Skip to content

IBM Provides Watson Supercomputer to University

January 30, 2013

By Gilbert Falso :: 4:12 PM

Rensselaer receives IBM SupercomputerIBM today announced that they will be providing a version of their Watson supercompter, the same computer that rose to fame by winning the Jeopardy game show, to Rensselaer Polytechnic Institute (RPI), a technical university in upstate New York.

RPI will be the first higher education institution to receive such a computer from IBM.  The modified number cruncher (some specifications are changed from the model that was actually on Jeopardy) will enable the school to conduct cutting-edge research, and IBM will encourage faculty and students to help Watson deepen its cognitive capabilities.

Watson’s strength has been in its unique ability to understand the nuances of human language, pour through vast amounts of data, and provide evidence-based answers to user queries Watson’s computing power is currently being applied to fields such as healthcare, where IBM is collaborating with medical providers, hospitals and doctors to analyze patient history and the latest medical literature to help physicians make faster, more accurate diagnoses. IBM is also working with companies in the financial sector to help improve and simplify the banking experience.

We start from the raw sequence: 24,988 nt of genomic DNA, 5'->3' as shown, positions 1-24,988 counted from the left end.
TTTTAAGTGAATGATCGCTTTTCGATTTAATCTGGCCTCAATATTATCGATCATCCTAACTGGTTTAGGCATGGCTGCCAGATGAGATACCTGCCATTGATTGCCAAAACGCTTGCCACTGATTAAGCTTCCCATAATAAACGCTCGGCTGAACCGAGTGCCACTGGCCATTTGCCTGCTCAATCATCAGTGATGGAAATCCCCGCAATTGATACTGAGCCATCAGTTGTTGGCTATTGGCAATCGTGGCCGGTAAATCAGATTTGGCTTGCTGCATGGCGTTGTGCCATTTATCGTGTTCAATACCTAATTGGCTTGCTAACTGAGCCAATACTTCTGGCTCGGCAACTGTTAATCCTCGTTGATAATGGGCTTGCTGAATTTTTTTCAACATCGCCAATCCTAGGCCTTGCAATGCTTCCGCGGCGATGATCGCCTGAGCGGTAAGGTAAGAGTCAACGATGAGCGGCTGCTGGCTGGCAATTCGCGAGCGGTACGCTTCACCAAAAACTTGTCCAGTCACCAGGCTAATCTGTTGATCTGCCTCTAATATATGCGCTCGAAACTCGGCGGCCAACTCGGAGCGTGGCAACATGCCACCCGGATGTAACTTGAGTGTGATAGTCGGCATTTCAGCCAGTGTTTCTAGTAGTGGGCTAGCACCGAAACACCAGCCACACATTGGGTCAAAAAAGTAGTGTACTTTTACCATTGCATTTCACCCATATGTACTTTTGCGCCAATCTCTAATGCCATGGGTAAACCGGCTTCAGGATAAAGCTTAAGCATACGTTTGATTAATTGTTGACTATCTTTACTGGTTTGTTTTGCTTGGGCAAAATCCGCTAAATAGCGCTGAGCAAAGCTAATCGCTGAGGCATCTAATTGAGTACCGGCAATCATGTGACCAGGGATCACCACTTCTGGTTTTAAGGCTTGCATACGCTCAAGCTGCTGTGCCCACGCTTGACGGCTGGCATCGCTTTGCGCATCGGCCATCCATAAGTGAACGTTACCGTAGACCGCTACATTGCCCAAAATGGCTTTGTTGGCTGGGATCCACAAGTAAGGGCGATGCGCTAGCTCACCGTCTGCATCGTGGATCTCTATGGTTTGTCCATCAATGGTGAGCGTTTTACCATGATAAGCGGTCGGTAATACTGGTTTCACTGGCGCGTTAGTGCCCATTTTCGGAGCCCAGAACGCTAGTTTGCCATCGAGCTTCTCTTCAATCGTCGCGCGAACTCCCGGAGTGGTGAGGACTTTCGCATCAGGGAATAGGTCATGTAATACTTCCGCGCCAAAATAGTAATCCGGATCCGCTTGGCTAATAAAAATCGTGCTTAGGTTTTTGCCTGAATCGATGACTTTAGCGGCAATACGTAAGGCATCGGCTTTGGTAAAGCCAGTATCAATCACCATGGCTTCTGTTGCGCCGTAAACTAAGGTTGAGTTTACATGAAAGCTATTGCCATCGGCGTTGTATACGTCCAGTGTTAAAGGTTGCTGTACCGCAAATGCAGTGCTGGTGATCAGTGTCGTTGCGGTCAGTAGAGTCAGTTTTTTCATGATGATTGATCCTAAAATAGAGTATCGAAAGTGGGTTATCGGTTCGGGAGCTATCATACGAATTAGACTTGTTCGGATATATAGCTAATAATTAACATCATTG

The computer features 15 terabytes of storage, and allows for 20 campus users to access the system at once. Along with professors and graduate students, RPI will also allow undergraduate student to have an opportunity to work directly with the Watson system.

“Access to the Watson system will enable new research in cognitive computing as it relates to a diverse range of scientific and engineering fields, and the experience of working on Watson will give our students an advantage as they compete for the best jobs in Big Data, analytics, and cognitive computing,” said a spokesperson for RPI, located in Troy, NY, a suburb of the state capital, Albany.

Watson is the latest in a series of collaborations between IBM and the institution, which have worked together for many years in the areas of high-performance computing, nanoelectronics, advanced materials, and artificial intelligence. The computer will be housed at RPI’s Computational Center for Nanotechnology Innovations.

Below – video from RPI about Watson’s announcement: